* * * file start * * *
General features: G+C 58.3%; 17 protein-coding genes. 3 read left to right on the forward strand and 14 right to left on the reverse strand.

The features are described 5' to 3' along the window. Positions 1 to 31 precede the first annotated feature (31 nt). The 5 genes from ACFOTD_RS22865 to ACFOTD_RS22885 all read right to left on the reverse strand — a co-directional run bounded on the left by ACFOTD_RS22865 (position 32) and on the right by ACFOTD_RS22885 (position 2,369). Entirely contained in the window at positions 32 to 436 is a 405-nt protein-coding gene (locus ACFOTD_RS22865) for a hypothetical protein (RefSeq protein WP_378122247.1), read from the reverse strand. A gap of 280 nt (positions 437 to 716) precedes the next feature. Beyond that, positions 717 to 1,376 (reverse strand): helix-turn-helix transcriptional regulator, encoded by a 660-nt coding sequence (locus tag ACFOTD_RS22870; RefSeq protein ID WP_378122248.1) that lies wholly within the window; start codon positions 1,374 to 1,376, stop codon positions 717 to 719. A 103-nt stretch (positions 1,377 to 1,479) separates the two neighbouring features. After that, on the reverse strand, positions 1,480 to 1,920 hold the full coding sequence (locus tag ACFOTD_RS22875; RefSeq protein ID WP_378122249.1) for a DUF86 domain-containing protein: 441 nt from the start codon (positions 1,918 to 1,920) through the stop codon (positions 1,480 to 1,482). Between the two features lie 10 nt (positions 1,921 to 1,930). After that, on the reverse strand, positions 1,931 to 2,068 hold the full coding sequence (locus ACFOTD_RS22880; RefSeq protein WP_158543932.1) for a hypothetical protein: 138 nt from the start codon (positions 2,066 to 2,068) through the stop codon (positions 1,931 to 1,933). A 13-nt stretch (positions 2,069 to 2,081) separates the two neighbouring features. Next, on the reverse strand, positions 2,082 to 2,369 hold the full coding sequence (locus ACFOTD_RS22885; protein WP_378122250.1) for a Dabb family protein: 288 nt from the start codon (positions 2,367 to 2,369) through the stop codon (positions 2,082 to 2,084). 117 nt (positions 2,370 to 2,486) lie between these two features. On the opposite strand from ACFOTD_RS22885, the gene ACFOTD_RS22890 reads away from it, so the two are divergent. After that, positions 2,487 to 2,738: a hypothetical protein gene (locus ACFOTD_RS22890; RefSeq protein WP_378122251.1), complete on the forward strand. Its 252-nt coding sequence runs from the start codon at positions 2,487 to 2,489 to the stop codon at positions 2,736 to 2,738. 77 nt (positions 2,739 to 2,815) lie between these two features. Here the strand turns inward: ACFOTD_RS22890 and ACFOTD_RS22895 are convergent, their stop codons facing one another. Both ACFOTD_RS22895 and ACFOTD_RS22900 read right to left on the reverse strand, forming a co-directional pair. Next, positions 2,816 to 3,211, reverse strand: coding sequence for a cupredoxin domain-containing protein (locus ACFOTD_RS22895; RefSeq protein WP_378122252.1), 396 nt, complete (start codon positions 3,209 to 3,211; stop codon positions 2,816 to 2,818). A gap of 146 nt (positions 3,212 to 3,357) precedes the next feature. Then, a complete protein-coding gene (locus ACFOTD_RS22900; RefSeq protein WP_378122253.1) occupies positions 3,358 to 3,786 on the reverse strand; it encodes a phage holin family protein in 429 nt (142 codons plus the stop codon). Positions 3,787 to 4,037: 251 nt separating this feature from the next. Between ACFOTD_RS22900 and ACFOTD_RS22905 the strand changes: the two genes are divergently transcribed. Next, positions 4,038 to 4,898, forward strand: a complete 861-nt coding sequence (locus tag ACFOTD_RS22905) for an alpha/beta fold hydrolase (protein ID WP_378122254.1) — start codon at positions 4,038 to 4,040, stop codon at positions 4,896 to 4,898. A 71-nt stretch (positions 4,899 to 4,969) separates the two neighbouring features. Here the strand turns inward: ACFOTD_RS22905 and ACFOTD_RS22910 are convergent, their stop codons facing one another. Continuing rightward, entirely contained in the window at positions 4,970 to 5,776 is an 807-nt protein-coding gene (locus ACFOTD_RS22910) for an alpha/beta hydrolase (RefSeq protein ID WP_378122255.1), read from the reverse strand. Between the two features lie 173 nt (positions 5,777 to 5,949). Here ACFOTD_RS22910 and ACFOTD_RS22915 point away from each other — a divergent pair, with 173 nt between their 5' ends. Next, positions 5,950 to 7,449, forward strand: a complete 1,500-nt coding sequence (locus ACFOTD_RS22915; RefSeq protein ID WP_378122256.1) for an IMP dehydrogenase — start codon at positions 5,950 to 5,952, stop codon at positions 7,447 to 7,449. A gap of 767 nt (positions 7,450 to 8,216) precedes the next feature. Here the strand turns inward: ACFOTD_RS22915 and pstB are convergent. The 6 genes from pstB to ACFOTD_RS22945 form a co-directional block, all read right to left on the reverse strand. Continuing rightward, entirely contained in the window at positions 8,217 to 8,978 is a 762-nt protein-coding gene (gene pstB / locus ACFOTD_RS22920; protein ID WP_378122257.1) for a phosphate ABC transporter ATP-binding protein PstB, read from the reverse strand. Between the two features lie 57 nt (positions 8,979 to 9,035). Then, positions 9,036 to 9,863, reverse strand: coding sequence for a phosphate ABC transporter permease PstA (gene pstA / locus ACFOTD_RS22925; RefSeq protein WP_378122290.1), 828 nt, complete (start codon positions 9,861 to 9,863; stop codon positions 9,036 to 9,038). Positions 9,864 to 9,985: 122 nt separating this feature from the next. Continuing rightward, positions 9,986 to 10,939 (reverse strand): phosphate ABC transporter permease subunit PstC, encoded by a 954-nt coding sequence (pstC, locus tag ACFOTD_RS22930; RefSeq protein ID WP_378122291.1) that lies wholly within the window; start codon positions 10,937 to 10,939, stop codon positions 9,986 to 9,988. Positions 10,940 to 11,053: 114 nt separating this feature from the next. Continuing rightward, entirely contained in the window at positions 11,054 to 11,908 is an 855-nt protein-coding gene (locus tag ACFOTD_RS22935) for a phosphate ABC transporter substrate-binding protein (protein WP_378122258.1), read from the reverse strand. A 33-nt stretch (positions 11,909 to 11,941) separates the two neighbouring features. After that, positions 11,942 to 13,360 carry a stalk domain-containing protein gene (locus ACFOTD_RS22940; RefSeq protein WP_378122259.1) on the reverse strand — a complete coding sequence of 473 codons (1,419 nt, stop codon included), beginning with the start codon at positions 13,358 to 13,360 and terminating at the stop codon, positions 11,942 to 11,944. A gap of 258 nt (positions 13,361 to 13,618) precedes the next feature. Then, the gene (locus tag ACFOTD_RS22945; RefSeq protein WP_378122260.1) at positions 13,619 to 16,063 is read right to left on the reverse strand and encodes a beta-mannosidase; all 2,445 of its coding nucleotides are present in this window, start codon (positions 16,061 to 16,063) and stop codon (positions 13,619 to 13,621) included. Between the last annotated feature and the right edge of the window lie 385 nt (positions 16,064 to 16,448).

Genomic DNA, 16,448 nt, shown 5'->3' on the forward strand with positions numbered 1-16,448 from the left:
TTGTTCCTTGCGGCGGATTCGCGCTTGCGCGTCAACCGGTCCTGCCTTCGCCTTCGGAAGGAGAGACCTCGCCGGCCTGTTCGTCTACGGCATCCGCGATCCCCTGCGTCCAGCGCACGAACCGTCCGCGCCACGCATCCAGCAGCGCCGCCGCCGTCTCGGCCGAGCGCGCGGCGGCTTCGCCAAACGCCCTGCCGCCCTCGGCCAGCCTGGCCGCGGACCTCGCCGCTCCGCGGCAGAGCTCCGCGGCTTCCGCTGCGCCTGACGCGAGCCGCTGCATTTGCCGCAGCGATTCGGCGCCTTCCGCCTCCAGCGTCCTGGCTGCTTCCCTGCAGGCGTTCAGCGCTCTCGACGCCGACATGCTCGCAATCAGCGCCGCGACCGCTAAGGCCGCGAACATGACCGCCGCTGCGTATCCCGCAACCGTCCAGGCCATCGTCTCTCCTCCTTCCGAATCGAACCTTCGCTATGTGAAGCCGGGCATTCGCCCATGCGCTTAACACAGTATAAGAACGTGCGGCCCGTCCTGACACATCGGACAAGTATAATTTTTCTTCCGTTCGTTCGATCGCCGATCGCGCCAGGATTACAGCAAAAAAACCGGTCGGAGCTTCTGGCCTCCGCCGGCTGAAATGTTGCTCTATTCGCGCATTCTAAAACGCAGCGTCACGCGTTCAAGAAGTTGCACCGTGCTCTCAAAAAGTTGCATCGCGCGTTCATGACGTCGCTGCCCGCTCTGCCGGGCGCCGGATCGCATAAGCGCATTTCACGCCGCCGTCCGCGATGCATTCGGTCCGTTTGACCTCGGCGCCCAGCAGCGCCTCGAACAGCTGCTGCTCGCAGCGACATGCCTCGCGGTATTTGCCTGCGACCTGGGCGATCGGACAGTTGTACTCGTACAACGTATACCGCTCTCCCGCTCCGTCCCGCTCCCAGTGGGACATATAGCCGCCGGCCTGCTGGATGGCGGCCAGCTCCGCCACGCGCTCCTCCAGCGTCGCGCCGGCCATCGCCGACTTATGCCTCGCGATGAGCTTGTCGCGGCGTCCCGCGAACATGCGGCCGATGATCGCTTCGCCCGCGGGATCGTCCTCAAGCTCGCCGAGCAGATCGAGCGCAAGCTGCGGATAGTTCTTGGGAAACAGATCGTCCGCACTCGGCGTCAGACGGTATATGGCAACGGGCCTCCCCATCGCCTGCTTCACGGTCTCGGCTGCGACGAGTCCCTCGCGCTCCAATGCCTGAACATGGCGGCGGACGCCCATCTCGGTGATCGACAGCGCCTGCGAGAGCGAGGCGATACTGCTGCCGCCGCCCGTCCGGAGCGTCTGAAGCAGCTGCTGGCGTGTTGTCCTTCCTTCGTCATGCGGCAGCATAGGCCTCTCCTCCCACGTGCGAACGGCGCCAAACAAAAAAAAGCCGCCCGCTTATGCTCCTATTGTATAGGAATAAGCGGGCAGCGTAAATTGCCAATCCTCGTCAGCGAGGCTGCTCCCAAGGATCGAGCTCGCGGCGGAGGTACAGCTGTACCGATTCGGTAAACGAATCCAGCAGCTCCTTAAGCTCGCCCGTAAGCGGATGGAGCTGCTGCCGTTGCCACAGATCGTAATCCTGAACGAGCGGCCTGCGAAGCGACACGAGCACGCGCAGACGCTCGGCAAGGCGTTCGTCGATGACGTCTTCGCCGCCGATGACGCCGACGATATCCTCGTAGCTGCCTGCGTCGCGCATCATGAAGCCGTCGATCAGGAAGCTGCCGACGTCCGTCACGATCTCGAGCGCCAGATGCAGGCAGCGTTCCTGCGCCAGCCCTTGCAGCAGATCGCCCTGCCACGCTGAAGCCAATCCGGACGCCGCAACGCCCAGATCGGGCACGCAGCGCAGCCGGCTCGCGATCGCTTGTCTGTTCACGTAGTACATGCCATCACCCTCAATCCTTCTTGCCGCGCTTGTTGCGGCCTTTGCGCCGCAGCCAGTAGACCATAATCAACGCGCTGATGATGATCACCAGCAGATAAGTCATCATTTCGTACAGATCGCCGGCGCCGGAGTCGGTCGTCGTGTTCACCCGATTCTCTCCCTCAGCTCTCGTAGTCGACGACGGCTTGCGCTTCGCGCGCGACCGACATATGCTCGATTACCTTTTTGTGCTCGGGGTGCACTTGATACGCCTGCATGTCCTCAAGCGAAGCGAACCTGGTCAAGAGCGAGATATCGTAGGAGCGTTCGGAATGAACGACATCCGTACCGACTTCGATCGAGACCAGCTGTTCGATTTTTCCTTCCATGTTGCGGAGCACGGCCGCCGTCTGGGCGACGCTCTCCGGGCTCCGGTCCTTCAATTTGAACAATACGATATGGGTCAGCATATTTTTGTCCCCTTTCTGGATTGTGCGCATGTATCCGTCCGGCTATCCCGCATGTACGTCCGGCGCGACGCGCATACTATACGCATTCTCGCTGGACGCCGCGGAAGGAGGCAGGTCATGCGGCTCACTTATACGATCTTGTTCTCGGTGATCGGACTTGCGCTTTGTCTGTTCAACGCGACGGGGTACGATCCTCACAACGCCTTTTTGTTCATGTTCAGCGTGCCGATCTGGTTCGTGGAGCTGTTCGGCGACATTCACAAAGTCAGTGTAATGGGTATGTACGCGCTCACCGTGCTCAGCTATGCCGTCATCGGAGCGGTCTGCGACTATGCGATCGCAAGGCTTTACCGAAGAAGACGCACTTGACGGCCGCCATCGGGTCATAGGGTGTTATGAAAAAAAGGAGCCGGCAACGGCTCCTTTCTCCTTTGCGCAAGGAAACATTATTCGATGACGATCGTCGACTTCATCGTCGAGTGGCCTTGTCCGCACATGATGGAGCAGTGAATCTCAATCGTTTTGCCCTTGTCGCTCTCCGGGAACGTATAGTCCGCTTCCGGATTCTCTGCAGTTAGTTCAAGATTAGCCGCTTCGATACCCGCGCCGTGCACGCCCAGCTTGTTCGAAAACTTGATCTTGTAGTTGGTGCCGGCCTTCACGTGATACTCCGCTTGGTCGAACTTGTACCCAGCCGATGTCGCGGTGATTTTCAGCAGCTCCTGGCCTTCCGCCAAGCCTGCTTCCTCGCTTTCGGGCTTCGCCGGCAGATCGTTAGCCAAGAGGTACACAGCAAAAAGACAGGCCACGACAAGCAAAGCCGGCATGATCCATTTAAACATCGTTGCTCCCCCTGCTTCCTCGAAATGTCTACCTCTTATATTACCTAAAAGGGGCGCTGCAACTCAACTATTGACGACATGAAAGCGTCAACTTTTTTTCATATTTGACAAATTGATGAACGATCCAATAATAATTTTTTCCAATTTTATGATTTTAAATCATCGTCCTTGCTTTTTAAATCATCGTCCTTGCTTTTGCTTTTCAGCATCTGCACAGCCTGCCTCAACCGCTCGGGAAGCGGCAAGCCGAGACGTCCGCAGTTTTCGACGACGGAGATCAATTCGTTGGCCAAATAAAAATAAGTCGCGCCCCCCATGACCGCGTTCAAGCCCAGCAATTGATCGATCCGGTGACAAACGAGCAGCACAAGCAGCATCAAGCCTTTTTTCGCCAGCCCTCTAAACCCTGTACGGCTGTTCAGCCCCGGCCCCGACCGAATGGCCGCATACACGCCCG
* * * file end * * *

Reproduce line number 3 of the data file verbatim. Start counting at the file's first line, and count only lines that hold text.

Genomic DNA, 16,448 nt, shown 5'->3' on the forward strand with positions numbered 1-16,448 from the left: